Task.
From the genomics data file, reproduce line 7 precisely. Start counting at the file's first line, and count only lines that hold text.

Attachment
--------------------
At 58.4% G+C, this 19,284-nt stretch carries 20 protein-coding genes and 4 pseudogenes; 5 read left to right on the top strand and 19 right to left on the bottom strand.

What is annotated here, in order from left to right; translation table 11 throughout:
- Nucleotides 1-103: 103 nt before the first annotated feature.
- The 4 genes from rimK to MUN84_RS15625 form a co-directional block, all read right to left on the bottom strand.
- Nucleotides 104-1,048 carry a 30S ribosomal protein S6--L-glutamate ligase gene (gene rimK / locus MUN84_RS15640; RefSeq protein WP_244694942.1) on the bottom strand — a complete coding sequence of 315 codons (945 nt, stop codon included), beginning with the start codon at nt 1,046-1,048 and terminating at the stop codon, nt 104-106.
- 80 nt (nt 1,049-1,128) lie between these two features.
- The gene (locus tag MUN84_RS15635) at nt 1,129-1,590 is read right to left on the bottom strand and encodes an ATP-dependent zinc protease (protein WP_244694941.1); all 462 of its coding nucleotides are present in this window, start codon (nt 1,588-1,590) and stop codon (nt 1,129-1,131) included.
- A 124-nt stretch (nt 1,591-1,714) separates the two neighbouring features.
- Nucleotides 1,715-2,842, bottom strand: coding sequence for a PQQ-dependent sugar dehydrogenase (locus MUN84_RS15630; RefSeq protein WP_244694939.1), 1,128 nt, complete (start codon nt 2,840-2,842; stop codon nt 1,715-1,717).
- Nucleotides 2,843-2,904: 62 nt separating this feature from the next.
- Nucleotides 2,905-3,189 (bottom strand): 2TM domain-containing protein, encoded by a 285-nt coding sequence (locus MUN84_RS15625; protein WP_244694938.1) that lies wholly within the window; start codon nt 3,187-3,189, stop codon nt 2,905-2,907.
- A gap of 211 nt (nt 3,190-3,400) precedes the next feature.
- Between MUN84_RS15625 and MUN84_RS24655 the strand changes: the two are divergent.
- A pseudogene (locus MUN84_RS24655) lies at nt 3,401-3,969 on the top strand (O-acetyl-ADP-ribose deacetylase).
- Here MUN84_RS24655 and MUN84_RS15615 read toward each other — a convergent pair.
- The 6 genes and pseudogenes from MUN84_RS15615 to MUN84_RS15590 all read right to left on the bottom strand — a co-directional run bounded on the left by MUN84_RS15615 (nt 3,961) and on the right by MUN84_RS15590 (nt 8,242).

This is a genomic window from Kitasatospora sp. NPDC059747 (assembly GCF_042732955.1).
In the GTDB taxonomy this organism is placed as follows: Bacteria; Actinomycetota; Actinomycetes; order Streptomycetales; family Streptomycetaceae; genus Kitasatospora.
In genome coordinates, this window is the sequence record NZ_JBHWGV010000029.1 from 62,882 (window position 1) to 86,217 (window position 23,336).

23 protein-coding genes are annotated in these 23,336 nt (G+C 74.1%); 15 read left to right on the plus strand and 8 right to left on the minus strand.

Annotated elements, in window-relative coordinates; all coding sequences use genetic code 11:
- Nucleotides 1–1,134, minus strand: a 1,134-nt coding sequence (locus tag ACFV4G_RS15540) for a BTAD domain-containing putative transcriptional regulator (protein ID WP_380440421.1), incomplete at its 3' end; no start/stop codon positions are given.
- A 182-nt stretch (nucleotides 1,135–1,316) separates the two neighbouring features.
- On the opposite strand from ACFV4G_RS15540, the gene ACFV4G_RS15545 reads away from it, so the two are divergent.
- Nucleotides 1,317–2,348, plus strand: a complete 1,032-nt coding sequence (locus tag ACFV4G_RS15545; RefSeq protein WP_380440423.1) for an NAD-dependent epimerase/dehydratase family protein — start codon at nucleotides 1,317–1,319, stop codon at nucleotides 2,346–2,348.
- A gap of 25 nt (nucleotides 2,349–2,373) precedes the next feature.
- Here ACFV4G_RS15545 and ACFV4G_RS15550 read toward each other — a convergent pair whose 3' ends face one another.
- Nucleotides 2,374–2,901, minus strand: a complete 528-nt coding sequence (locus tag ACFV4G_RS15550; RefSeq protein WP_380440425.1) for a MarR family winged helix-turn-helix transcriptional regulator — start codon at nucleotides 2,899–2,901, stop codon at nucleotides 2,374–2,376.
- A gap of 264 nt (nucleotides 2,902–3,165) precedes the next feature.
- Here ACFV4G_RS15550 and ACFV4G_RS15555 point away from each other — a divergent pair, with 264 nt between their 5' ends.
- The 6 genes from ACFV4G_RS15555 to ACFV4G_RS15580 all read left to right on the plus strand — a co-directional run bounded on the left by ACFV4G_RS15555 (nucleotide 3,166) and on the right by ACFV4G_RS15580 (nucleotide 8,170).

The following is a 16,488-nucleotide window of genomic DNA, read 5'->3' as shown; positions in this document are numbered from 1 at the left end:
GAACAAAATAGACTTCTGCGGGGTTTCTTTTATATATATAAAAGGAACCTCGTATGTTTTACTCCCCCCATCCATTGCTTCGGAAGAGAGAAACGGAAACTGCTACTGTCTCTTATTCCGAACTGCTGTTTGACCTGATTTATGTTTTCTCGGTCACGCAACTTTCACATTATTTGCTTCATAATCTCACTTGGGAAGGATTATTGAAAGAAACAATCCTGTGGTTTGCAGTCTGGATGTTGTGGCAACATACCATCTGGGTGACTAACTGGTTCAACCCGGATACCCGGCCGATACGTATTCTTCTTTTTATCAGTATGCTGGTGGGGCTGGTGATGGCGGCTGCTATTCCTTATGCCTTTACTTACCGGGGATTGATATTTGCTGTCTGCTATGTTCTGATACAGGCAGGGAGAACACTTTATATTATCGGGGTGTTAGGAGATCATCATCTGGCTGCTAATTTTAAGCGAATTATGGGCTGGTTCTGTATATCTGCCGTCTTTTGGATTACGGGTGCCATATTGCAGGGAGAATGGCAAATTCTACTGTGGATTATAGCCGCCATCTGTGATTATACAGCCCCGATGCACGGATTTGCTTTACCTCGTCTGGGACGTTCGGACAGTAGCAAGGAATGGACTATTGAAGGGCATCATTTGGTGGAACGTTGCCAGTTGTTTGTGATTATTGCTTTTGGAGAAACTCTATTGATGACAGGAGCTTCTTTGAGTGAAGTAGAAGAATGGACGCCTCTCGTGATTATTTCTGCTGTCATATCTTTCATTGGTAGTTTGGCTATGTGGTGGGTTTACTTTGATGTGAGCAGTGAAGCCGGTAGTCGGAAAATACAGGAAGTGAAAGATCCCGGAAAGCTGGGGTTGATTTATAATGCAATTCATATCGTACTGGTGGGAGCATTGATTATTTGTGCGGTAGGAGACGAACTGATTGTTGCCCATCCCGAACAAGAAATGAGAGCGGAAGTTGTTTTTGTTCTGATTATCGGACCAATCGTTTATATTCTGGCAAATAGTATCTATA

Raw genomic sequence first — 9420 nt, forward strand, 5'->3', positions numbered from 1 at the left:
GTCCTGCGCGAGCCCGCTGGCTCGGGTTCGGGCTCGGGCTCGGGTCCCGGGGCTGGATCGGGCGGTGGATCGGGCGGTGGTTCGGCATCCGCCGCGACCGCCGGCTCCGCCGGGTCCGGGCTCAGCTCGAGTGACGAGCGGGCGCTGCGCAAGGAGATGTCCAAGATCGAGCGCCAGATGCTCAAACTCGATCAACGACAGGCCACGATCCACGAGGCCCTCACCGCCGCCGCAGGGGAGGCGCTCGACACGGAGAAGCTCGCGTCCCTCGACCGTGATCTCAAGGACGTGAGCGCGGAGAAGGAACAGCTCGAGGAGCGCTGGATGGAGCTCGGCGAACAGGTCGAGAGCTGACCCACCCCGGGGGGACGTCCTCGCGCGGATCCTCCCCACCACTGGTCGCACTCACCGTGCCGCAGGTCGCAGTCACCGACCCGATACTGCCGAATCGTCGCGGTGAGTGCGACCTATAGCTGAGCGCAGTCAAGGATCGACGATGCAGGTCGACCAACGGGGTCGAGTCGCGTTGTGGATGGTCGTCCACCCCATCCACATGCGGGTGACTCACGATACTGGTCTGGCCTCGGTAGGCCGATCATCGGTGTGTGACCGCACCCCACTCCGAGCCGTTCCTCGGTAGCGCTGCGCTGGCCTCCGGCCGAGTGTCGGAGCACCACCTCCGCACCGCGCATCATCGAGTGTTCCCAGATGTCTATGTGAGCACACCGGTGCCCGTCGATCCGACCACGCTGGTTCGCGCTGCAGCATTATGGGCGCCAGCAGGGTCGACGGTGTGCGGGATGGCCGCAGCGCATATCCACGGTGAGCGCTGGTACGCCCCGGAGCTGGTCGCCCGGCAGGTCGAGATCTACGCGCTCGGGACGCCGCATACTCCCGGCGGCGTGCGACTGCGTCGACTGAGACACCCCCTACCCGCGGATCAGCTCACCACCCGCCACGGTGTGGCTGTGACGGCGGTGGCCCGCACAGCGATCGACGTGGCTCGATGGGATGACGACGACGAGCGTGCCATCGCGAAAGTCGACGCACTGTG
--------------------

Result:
- The gene (locus tag MUN84_RS15635) at nt 1,129-1,590 is read right to left on the bottom strand and encodes an ATP-dependent zinc protease (protein WP_244694941.1); all 462 of its coding nucleotides are present in this window, start codon (nt 1,588-1,590) and stop codon (nt 1,129-1,131) included.